Monday, 11 May 2015

The Fifty Six arrive (minus one)

The SNP MPs meet the cameras at St Stephen's Entrance

For the Daily Record

NICOLA Sturgeon greeted her conquering army of MPs at Westminster yesterday with a declaration that David Cameron has “no right” to rule out a second independence referendum.

As the band of nationalist brothers and sisters gathered the St Stephen’s entrance of Westminster in a dramatic display of the SNP’s election success, Sturgeon said she was “not planning” to hold another referendum, but refused to rule it out.

The SNP leader set out her position in an appearance on ITV’s Loose Women (it was that kind of day) ahead of joining the troops outside parliament.

She said: “We had that debate and that vote last year, and Scotland, against my better efforts, opted to stay part of the United Kingdom, to stay part of the Westminster system.

She added: “I’m not planning another referendum. Why I stop short of saying I absolutely guarantee it is the same reason I don’t think David Cameron has got any right to rule it out.”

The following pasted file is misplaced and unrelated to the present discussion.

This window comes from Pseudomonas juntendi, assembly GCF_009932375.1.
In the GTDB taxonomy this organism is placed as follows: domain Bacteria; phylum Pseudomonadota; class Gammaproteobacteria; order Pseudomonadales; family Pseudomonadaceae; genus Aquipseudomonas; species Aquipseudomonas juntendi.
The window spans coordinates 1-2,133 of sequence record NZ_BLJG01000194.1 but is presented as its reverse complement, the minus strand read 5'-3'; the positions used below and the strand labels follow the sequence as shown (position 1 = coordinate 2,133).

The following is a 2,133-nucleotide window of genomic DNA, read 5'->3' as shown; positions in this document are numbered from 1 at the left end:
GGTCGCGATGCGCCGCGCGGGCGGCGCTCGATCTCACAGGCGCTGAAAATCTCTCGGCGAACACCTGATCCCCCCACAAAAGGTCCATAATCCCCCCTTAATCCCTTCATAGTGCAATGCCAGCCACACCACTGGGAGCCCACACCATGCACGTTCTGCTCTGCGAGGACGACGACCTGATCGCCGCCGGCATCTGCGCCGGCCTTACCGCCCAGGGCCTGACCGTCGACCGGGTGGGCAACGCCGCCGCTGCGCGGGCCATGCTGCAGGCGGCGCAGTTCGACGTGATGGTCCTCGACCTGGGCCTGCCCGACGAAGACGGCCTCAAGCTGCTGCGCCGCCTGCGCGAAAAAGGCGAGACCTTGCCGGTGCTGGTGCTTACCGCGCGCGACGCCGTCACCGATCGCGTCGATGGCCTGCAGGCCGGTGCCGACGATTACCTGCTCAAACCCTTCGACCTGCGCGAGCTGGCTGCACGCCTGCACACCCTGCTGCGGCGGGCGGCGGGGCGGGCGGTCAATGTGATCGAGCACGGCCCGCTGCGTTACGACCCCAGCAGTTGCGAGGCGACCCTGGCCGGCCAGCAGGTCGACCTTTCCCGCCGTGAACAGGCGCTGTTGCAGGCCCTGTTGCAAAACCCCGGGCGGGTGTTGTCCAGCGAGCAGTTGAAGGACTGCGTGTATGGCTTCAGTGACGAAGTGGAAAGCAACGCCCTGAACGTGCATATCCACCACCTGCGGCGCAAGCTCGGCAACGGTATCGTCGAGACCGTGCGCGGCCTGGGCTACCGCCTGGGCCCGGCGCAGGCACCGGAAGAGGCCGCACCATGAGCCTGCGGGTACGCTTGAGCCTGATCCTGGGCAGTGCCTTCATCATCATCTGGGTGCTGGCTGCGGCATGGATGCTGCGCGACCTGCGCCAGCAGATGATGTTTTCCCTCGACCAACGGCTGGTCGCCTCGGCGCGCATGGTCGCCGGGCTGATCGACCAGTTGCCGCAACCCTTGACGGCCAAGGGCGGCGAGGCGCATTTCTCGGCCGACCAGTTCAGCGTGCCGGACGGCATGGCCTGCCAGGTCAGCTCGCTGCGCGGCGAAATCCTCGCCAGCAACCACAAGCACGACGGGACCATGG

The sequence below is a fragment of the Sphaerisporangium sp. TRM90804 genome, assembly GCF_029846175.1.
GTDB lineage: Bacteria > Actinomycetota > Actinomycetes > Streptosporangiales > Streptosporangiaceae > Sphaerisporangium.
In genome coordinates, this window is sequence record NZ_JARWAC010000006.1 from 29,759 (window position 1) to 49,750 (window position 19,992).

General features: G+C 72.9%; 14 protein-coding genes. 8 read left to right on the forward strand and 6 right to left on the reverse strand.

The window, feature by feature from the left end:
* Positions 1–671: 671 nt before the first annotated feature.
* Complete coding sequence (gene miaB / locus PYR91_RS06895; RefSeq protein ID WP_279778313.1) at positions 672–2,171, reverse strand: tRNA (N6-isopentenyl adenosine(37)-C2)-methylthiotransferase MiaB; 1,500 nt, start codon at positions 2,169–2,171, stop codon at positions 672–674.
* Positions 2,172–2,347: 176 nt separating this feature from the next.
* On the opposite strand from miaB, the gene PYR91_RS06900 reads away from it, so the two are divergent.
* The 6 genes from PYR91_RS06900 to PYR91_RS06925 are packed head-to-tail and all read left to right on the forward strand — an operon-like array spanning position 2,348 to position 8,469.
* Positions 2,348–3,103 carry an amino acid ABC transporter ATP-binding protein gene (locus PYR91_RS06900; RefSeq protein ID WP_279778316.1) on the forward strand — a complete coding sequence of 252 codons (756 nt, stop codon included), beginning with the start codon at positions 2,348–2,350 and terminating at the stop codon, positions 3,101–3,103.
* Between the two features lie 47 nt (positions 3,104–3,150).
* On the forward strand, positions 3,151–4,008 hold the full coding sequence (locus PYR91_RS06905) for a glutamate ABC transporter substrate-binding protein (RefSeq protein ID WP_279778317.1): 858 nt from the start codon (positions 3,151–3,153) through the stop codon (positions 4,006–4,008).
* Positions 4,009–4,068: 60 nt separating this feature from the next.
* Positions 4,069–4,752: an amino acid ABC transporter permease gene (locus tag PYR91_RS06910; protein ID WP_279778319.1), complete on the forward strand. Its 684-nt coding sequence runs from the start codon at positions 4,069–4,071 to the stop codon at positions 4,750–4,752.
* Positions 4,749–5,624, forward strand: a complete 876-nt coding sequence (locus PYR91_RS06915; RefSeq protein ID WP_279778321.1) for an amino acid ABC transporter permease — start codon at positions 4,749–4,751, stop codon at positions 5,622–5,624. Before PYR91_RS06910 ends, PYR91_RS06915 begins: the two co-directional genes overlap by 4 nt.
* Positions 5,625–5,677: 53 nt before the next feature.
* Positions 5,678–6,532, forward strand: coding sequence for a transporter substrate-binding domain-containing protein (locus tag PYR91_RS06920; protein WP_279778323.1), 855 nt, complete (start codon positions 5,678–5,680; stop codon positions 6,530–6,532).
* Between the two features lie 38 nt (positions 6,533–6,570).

Supporters at the parliament gate fielded a huge Saltire to challenge the Union flags that dominate the Whitehall skyline.

A huge scrum of photographers shouted at the gathering MPs: “Can you go back, can you go back?”

They were not asking the SNP to turn home, but to move further away so the lenses could fit them all in.

Not all could make it. Islands MP Angus MacNeil was delayed by bad weather, but almost every other corner of Scotland was represented.  

Former First Minister Alex Salmond joined the throng at the last minute, enjoying the moment.

Salmond acknowledged in light of the electoral progress he made the right decision to stand aside as First Minister and return to Westminster as a humble backbencher.

He will not challenge Angus Robertson MP, the sole nominee for the leadership position when the group meets formally on Tuesday.

Salmond said: “I loved being First Minister, but everyone has his time”.

Looking around, he added: “I think things are turning out not too badly, as I see it.”

As well as representing most of Scotland the new MPs looked like a cross-section of Scottish society.

Chris Law, like any Scottish tourist, wanted to see the spot in Westminster Hall where William Wallace was tried.

The pony-haired, six foot six bearded MP looked smart in his three-piece Edinburgh tweed suit.

He vowed to wear tweed for the duration of the five year parliament, if he won.

With London sweltering in 24 degrees centigrade sunshine that second referendum can’t come soon enough for him.

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